A few weeks ago, Taiwan sent a team of geologists to explore for oil and gas on the Spratly Islands, a group of islands, reefs, and islets in the South China Sea that is one of the most delicate territorial disputes in the region, not least due to the sheer number of claimants. Earlier this year, Manila made a move to take Beijing to a UN tribunal over them; Vietnam, Malaysia, and Brunei also claim them to various degrees. If the Taiwanese team–part of the state run petrochemical giant CPC Corporation–confirms the existence of large reserves of oil and natural gas, then we may expect the stakes to rise and the dispute over ownership to intensify.
China’s Geology and Mineral Resources Ministry puts the oil and natural gas reserves at an estimated 17.7 billion tons. If this is accurate, the Spratly Islands would have the fourth largest reserve bed in the world. The islands also have strategic significance, as they are located along the main shipping lane that links the Pacific and Indian Oceans. According to a study by Jorn Dosch for the Harvard International Review, this crucial sea passage is witness to 50% of all global marine traffic, and 80% of all crude oil transport headed to Japan, South Korea, and Taiwan.
The history of this dispute isn’t helping unravel the complexity of the situation. When Japan signed the 1951 San Francisco Peace Treaty, it renounced its claim to sovereignty over the Spratly and the Paracel Islands. Given the thorny nature of the issue, they were not reassigned to any other country. Today, these islands remain legally under the collective custody of the treaty’s 48 other parties, which include modern-day claimants to the islands such as the Philippines and Vietnam. China, who does not recognize the San Francisco Peace treaty, is also claiming sovereignty over the islands. All claimants— except for Brunei—occupy some part of the archipelago.
Tensions have risen recently following the claim made by the Philippines to the International Tribunal of the United Nations Law of the Sea. It was the first time for China to be taken to a UN tribunal, and they were rather unhappy about it. China blasted the Philippines for its legal recourse, and accused Manila of deviating from the agreed upon dispute settlement guidelines. China refused to participate in the case, and, as the Wall Street Journal points out, even if the tribunal does decide it has jurisdiction over the case and finds in the Philippines favor, China would very likely simply ignore the verdict.
In the meantime, China’s leader, Xi Jinping, has launched a charm offensive in Southeast Asia of unprecedented scope and tact. Unlike the budget-constrained US President Barack Obama, Xi visited Malaysia, Vietnam, Thailand, and Indonesia for the APEC summit, and then landed in Brunei where he attended a summit with ASEAN leaders. During his visit to Thailand, he signed six memoranda of understanding that cover cooperation in trade, infrastructure development, and the energy and maritime industries. In Vietnam, he signed a memorandum of understanding for a cross-border economic cooperation zone and made plans to open reciprocal trade promotion offices.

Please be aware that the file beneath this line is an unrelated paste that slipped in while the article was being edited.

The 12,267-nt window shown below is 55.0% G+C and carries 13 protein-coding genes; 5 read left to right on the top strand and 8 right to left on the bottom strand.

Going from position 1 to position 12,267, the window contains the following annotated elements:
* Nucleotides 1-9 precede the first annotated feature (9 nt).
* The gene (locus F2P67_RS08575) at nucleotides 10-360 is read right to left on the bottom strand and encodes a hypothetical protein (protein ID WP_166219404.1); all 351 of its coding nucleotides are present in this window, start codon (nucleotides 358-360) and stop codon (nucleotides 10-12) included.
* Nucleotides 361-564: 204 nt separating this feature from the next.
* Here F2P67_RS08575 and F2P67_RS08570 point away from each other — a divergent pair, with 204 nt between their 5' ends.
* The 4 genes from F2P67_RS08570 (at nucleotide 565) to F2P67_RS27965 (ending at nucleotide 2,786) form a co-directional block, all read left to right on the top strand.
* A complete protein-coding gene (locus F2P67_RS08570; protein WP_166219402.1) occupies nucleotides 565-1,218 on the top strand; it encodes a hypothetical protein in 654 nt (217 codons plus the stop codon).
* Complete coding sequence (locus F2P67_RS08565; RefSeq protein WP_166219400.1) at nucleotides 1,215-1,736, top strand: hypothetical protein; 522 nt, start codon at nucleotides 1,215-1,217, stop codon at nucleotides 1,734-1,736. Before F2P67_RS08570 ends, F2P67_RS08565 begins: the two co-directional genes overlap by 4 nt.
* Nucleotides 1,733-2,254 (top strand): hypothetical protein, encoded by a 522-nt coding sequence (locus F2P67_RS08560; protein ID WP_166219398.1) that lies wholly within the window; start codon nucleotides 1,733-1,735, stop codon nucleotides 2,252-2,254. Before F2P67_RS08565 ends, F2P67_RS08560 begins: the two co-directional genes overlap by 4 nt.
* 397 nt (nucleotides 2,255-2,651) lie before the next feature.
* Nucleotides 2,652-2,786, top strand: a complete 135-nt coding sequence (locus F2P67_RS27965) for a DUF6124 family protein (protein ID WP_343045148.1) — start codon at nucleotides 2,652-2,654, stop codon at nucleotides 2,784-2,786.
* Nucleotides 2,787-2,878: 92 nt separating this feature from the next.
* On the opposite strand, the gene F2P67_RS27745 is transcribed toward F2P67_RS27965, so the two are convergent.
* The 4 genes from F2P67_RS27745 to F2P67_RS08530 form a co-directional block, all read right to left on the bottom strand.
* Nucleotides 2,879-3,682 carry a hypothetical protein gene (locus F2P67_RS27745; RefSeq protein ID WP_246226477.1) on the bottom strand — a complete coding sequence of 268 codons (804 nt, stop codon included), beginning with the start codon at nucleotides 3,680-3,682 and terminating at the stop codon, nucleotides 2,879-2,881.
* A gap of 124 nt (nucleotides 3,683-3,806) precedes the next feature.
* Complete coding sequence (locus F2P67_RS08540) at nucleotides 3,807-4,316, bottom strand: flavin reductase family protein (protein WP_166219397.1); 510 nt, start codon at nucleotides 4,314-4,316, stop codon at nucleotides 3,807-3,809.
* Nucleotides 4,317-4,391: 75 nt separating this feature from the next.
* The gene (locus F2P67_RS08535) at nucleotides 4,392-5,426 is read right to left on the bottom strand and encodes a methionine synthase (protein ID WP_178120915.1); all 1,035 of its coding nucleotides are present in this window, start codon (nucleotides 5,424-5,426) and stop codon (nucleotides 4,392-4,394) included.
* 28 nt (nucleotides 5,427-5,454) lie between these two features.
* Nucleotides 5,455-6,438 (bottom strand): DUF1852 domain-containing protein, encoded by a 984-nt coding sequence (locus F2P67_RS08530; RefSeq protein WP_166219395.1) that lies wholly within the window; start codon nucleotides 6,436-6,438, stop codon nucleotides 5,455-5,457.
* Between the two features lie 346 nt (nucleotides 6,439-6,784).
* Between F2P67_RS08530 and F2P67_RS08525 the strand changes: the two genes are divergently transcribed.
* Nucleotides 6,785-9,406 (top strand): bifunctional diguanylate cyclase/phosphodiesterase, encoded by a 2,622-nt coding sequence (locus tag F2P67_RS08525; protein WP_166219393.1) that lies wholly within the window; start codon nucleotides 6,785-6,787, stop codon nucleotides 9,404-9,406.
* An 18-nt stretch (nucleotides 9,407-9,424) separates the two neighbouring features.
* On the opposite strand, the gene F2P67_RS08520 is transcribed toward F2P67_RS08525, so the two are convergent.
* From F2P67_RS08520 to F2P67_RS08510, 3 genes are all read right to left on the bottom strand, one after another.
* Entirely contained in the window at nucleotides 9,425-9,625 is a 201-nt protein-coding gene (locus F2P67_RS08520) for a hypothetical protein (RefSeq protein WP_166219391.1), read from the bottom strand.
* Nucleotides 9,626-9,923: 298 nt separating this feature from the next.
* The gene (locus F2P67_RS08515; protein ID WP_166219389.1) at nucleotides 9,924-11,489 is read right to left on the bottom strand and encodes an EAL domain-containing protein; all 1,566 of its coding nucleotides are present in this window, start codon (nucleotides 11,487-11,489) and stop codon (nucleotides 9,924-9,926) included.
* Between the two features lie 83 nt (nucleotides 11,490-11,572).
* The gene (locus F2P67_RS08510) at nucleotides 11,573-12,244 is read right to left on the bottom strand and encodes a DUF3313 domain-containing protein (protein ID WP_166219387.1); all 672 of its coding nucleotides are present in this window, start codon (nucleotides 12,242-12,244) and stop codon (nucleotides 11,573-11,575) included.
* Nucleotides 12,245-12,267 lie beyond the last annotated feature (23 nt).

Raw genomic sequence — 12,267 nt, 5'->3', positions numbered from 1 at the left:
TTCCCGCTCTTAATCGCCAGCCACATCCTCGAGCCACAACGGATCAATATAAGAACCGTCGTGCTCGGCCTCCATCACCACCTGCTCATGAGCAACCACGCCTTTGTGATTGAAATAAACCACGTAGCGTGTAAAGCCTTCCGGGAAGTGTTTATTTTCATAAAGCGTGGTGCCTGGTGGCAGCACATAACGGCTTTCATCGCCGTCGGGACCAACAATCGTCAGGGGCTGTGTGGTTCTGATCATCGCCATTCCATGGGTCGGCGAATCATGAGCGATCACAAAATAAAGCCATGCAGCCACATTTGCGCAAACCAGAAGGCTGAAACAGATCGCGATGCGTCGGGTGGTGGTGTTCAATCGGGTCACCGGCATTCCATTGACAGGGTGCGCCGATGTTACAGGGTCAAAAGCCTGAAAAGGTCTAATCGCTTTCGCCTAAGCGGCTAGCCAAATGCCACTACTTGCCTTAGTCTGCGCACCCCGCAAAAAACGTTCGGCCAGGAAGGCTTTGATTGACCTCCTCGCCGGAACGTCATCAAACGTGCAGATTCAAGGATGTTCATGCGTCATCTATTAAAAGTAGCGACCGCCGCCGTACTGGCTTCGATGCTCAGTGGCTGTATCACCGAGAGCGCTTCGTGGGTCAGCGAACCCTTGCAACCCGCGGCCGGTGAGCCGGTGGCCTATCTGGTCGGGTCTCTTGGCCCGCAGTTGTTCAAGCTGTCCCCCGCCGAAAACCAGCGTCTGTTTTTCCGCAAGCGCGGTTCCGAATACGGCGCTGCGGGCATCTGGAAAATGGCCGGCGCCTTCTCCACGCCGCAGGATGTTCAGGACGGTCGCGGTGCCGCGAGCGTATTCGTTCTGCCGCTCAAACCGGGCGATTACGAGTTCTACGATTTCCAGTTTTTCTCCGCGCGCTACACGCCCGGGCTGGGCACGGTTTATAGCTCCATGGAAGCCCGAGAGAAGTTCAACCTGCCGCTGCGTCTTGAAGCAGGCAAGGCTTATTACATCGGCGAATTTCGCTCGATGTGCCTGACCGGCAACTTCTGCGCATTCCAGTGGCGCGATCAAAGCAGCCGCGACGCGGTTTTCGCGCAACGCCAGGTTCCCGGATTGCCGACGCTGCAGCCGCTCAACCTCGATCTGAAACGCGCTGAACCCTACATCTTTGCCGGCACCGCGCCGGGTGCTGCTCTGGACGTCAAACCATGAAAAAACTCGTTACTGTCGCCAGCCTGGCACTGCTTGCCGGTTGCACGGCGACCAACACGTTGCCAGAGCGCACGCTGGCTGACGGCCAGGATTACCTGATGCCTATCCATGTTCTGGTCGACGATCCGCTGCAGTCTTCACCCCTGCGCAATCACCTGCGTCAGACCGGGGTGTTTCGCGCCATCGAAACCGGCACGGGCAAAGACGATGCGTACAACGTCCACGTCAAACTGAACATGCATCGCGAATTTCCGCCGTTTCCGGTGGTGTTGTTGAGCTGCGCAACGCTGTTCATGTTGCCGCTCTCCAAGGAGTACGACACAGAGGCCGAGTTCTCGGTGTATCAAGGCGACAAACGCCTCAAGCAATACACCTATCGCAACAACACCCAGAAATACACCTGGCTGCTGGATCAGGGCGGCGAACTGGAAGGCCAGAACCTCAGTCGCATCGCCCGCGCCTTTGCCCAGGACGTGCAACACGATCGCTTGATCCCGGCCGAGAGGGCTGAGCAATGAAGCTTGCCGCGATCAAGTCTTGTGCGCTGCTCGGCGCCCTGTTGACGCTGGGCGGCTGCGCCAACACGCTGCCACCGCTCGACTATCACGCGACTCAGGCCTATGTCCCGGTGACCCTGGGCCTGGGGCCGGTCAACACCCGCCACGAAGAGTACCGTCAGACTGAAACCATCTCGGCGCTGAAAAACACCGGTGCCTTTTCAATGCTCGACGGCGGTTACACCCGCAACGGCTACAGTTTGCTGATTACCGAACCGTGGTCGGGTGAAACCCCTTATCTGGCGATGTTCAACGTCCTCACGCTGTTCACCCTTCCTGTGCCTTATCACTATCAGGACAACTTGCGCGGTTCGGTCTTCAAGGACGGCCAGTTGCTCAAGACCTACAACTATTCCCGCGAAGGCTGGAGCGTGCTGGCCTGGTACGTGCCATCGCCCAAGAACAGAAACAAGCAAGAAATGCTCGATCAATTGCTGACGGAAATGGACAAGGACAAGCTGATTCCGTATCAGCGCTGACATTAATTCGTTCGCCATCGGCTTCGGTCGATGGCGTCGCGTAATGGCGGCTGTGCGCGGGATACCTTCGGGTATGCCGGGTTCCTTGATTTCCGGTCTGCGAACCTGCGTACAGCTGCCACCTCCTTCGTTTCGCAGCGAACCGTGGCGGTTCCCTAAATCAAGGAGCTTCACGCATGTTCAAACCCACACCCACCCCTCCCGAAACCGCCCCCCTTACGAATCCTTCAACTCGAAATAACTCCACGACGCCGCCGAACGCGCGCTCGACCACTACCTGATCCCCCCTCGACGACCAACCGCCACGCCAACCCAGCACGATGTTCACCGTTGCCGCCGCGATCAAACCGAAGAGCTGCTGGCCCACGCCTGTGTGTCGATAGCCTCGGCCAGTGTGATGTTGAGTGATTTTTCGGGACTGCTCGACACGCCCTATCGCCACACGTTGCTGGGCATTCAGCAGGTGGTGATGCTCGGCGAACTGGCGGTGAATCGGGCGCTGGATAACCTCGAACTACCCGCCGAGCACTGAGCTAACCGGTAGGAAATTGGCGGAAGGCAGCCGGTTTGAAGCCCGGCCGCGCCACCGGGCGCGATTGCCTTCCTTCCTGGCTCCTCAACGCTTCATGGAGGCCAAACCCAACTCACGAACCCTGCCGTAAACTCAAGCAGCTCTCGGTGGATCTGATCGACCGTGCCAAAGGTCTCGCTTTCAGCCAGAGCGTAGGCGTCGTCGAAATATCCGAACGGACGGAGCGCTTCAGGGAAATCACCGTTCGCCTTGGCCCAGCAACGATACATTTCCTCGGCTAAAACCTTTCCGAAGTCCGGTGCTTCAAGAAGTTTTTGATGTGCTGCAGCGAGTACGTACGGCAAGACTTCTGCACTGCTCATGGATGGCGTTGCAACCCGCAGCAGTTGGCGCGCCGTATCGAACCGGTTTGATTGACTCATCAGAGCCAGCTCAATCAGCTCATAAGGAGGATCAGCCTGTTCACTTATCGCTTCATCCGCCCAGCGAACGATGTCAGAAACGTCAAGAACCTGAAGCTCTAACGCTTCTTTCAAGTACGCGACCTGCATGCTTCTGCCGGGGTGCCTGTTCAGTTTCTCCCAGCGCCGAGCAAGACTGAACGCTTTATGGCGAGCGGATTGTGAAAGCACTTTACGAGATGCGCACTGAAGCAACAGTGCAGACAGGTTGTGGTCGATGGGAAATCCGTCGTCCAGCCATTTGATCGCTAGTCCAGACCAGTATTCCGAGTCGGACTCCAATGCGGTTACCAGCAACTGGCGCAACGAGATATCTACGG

In his tours of Southeast Asia, Xi has been deliberately isolating the Philippines. It is not surprising, then, that the Philippines has been looking to strengthen alliances elsewhere. Keeping his promise to assist the Philippine Coast Guard in protecting the country’s maritime territory from “foreign intruders,” Japanese Prime Minister Shinzo Abe sent ten patrol ships to the Philippine government. These were filed as being part of the Japanese government’s official development assistance (ODA) to the country.
China’s behavior, viewed from the Philippines, can be seen as inviting concern. Beijing has made repeated references to its “indisputable sovereignty” over the whole of the South China Sea, and has been steadily expanding into a number of different hotspots, including the Scarborough Shoal, which is also contested territory. Any territorial misunderstandings, they say, should be settled through bilateral negotiation. The Philippines does not agree with that, claiming that there would be very little negotiation going on in a bilateral meeting with China.
As such, diplomatic tensions have deepened between the two countries, and are set to grow more, not less, acrimonious with time. Carl Thayer in The Diplomat points out that China has been pursuing a “wedge politics” strategy in its attempt to isolate Manila from other ASEAN states. China’s Foreign Minister Wang Yi pointedly omits the Philippines from his regional tours, and Philippine President Benigno Aquino was made openly unwelcome at the China ASEAN expo last August. Ahead of a Seoul summit between President Park Geun Hye and Aquino last week, China tried to convince the Koreans to not sell their FA-50 fighter jets to the Philippines. Ms. Park had to embarrassedly decline, and went ahead with the sale.
Hal Hill, a professor at the Australian National University, said Beijing has been using a “divide and rule” strategy. He said many Asian countries face tough choices when dealing with Beijing, since China is fast becoming the dominant economic and commercial power in the region. Traditionally, they would have been able to fall back on US military preeminence, but Obama’s absence at the latest ASEAN summit sent a chilling signal in this regard.
Eduardo Zachary Albrecht is Research Director at Ethnographic Edge, a crisis forecasting project that uses data from Recorded Future.
Betty Chemier is a graduate student in Pukyong National University doing work on the impact of the media on the Senkaku/Diaoyu Island dispute between Japan and China.
About the photo: Vietnamese troops on Spratly Island, 2009 (Ha petit/Wikipedia)